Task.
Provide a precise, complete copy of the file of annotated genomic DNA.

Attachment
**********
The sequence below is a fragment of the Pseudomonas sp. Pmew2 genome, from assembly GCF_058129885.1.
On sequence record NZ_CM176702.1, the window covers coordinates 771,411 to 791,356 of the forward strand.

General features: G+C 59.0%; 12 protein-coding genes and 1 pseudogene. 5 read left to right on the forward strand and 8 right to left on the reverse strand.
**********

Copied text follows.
The sequence below is a fragment of the Pseudomonas sp. Pmew2 genome, from assembly GCF_058129885.1.
On sequence record NZ_CM176702.1, the window covers coordinates 771,411 to 791,356 of the forward strand.

General features: G+C 59.0%; 12 protein-coding genes and 1 pseudogene. 5 read left to right on the forward strand and 8 right to left on the reverse strand.